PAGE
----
• Other allied countries, Italy and Russia, extended similar secret claims to parts of today’s Turkey; Russia sought to rule the Bosporus Strait and Istanbul
  • The existence of these agreements was revealed after revolutionaries opened the archives during the Russian revolution of 1917
  • Today’s borders in the Middle East significantly differ from those proposed in the Sykes-Picot plan, reflecting other treaties and the changing interests of Europe’s powers after two world wars
  • “Sykes-Picot” became shorthand for the shortsighted postwar land grab that sowed the seeds of today’s internal conflicts and instability in many Middle Eastern countries


Zero-sum to win-win

For decades, political events in the Middle East revolved around the conflict over Palestine. That has been overshadowed recently by the conflict between Iran and Saudi Arabia. A road map for the region’s stabilization must start with efforts to persuade leaders in Tehran and Riyadh that security, stability and economic development will follow from reconciliation and pursuing joint political goals, rather than from conflict. The zero-sum game needs to be turned into a win-win situation. Such an approach would not be radically new.

From the foundation of the Kingdom of Saudi Arabia in 1932, Saudi and Iranian leaders tended to avoid confrontation despite the inherent conflict between Sunni and Shia Islam. It was not until the U.S.-led invasion of Iraq in 2003 and the overthrow of the regime in Baghdad, which served as a buffer between the two local powers, that Iran and Saudi Arabia embarked on a collision course. The conflict became acute as the crisis in Syria escalated from 2012 onwards.

With the Turkish economy having fallen on hard times, Ankara finds its diplomatic isolation even harder to bear

A comprehensive peace settlement should also be an aim of the other key Middle Eastern capitals – Ankara, Cairo and Jerusalem. Turkey’s intervention in Syria has caused its foreign policy to lose its bearings both in the Middle East and with regard to the rest of the international community. With the Turkish economy having fallen on hard times, Ankara finds its diplomatic isolation even harder to bear.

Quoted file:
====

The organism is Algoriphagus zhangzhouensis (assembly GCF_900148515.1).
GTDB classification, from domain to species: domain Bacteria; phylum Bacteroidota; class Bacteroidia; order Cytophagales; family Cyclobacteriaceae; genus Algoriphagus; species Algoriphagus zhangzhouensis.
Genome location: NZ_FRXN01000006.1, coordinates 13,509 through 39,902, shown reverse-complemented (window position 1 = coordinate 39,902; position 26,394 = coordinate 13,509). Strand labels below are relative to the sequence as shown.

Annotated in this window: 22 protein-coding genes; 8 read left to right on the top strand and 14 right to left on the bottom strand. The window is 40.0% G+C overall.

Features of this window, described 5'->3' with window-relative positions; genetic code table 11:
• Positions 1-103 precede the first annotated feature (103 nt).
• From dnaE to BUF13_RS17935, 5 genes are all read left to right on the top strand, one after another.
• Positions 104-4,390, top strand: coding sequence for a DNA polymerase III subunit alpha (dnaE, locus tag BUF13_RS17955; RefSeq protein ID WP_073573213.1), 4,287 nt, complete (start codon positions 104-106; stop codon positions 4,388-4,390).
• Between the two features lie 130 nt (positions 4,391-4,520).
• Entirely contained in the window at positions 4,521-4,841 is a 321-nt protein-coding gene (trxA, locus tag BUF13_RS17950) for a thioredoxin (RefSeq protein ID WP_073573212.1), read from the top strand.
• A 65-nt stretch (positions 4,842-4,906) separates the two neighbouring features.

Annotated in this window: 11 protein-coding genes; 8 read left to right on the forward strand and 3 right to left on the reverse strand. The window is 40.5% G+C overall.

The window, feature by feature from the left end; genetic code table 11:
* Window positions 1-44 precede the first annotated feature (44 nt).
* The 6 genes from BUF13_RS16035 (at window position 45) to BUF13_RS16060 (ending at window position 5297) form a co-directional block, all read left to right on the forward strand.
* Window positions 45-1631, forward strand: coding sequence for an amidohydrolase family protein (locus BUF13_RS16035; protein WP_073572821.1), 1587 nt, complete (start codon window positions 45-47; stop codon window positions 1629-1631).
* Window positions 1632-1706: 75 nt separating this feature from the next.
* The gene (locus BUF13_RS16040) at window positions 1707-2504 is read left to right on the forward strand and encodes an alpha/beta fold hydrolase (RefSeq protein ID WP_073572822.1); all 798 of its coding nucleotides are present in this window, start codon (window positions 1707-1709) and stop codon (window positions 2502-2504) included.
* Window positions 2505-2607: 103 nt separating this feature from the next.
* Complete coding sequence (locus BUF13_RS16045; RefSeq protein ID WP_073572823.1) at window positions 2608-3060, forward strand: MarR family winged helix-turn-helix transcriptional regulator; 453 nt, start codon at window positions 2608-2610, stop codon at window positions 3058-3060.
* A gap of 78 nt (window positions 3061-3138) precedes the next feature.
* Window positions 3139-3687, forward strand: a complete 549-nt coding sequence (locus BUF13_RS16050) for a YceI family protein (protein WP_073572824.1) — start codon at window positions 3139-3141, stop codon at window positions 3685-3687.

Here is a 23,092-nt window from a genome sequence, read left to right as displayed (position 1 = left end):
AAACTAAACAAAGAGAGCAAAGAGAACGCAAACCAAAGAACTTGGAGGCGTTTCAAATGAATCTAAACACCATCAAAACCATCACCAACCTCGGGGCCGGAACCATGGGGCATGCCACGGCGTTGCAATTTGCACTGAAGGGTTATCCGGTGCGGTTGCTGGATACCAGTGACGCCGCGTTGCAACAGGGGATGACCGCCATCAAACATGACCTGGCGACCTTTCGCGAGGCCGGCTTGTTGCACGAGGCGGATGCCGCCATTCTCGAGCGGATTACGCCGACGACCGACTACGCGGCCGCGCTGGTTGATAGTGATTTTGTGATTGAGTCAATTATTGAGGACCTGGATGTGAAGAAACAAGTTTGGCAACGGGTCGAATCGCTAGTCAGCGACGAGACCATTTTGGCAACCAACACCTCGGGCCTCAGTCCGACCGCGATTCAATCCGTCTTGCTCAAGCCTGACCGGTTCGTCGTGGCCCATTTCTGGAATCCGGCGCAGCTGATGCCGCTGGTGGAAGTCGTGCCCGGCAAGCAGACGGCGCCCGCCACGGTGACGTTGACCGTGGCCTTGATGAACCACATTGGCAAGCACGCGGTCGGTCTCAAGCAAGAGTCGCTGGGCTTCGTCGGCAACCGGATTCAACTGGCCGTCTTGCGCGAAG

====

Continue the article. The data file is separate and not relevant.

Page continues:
In Egypt, President Abdel-Fattah El-Sisi’s 2013 coup has returned the country’s military to power. Large sections of the population have high expectations for improvement in the standard of living. To retain his hold on power and shore up Egypt’s position, President Sisi has concentrated his energy on economic development. His ambitious projects can only succeed with the aid of wealthy sponsors in the Middle East and heavy inflows of foreign direct investment. International support is also needed to commercially exploit Egypt’s recently discovered gas reserves. For these and other reasons, stability and peace are in Egypt’s vital national interest.

At first glance, Israel may appear to be coming out on top of the conflicts in the Middle East. Israeli Prime Minister Benjamin Netanyahu’s policy approach exudes confidence. In fact, however, Israel’s security position is fragile for three reasons. First, it is threatened by Islamist radicalization in the neighboring countries. Secondly, it is very difficult to gauge the military capabilities of Israel’s potential opponents, especially of Hezbollah, just across the border in Lebanon. A new, wider war could potentially pose an existential threat to Israel.

Thirdly, Israel runs the risk of international isolation due to its policy of expanding Jewish settlements on the West Bank. President Trump’s close relationship with Mr. Netanyahu should not blind anyone to the tension that has developed between Jerusalem and Washington during the Obama administration. This tension is also reflected in the views of many Americans critical of Israel’s policies. Plenty of detractors can also be found in Europe, including Germany.

Chancellor Angela Merkel’s statement that Israel’s right to exist is a permanent element of German foreign policy, made during Israel’s 60th-anniversary celebrations in March 2008, is today contested by a majority of the German population. Israel’s long-term existence can only be assured through reconciliation with its Arab neighbors.

The road map

Political reconciliation between Iran and Saudi Arabia would go a long way toward stabilizing the region between the Gulf and the Mediterranean, especially the immediate neighborhood of the two states. The Iran-Saudi Arabia tug-of-war is deepening the crises in Yemen and Qatar. Ending these conflicts – in conjunction with the United Arab Emirates – would yield economic gains that could be used to rebuild Yemen and resolve its internal troubles.